Up until this point, my goal every day was simply to survive Rugby’s high level of activity and his wacky responses to sight and sound stimuli. He was extremely high energy, and between trying to tire him out and surviving his barking jags multiple times every day, I had my hands full!!
But with the introduction of tricks, Rugby and I were thoroughly enjoying playing around together! The combination of physical activity and mentally challenging tasks made for a tired puppy at the end of each session! It really didn’t help with his reactivity to stimuli at all, but he seemed to be much happier in general, and that was worth a lot in my book!
The more we worked at having fun together, the more I started to see my little speckled and spotted puppy transform. Because of our previous unsuccessful behavior modification work, I really felt that Rugby was a little sad about the idea of doing any formal training with me. And because I was feeling burned out with that experience, I was ready to put formal work on the back burner and just have fun playing together. I simply wanted to enjoy my dog and not feel like I had to be “working” on his behavior all the time!
I Had Created Something Neither One of Us Liked!
I had gotten to the point where I just didn’t care about the wacky behavior any more. It was what it was, and I didn’t know if it would ever improve. The tried and true methods I had used sure weren’t working for Rugby, and I felt like I was creating a lifestyle for him where he must have felt like he lived in a straight jacket! In an effort to keep him from exploding into a barking and running frenzy, I had been focused on trying to capture every trainable moment that I could. But it wasn’t working for us. I was burned out and Rugby was bummed out. The time had come to change my tactics, because I simply wanted us to have fun together and enjoy one another!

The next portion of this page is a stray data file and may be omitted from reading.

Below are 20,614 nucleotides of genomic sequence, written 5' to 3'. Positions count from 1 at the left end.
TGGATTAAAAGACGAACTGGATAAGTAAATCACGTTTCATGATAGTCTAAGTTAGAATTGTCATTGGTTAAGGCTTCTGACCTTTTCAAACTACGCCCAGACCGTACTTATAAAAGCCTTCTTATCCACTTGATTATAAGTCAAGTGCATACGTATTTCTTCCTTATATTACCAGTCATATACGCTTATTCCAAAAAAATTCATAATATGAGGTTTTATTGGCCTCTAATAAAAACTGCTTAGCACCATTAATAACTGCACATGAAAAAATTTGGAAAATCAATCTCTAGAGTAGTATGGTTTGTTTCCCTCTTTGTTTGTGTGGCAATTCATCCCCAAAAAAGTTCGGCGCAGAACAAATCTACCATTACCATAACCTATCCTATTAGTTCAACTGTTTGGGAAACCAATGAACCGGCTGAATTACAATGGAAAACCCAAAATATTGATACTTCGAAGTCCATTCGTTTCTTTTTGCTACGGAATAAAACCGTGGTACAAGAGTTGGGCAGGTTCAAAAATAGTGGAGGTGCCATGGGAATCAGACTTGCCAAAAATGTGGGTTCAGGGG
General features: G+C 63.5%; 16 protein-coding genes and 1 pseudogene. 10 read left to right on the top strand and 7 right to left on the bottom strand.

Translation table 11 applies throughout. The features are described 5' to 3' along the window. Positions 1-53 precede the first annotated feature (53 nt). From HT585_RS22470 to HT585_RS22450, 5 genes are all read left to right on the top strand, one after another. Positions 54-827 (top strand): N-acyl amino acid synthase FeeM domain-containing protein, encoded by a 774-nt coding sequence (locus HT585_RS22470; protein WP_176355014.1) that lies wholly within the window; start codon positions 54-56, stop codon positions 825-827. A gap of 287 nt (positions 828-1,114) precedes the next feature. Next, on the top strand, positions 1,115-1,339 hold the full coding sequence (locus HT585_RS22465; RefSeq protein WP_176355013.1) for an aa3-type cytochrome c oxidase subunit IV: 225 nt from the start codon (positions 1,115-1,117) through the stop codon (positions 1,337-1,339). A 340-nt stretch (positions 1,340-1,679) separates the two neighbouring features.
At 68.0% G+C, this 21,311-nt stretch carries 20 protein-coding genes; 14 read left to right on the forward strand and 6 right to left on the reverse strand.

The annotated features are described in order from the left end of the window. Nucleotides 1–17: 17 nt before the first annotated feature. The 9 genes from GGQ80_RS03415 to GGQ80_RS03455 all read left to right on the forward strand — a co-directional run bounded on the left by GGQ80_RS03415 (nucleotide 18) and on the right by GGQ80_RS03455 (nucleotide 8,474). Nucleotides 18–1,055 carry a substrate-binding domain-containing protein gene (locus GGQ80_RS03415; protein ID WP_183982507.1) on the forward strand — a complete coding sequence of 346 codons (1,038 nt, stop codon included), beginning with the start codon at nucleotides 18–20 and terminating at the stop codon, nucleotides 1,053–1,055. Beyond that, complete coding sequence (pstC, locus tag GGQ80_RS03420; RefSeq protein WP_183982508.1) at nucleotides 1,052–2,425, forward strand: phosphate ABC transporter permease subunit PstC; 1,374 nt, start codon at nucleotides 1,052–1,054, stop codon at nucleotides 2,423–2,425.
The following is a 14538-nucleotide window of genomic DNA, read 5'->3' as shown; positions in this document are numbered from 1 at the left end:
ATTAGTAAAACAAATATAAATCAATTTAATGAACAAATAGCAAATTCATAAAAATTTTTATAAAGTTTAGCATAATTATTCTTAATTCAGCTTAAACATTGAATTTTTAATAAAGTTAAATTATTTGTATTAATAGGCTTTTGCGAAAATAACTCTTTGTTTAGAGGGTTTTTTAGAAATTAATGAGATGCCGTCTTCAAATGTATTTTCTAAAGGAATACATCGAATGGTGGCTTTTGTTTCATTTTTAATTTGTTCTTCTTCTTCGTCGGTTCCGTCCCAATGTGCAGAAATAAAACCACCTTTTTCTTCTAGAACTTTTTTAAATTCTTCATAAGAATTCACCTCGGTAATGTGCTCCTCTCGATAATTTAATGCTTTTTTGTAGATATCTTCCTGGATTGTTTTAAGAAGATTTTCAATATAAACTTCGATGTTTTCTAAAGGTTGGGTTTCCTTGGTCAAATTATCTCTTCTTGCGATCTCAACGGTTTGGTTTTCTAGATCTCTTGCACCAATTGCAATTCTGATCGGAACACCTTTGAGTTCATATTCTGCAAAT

The Trick to Building Trust Was All in Training Tricks!
Doing some simple playing around with jumping and playing with some simple tricks was so much fun for both of us!! I had zero idea what I was doing, but Rugby was all lit up and we were really enjoying our time together! I got better leading him into the behavior that I wanted with bait, and he thought it was the most amazing thing ever in his whole little puppy life! I made sure I didn’t correct him for anything, and I saw him come alive!
I knew that if he was going to trust me, I was going to have to present myself as reliably predictable….every single time we worked together, no matter what kind of work that was. Trust is built on predictable behavior from someone else. I had already created an unhappy working environment for Rugby, and now I had to unravel that big ball of yarn!
Nobody Likes a Cheater!!
At some point in the process of playing together with tricks, the thought occurred to me that from Rugby’s perspective, each of the tricks was like a self contained game, and they all had different rules for play. He couldn’t play the “Crawl” game the same way that he played the “Jump into Mama’s Arms” game. And because each of the tricks were a separate game, I decided that we both needed to stick to very specific rules for success in playing!
Think about it! Why do we even play a game? Isn’t the objective to win? Who wants to play games with someone who cheats at the rules? And from Rugby’s point of view, I saw that he didn’t see me as someone who played fair. He didn’t trust me. I had been consistent with what I had done, but without the basis of trust, and with more scolding than not, Rugby didn’t want to play the “work” game on leash anymore.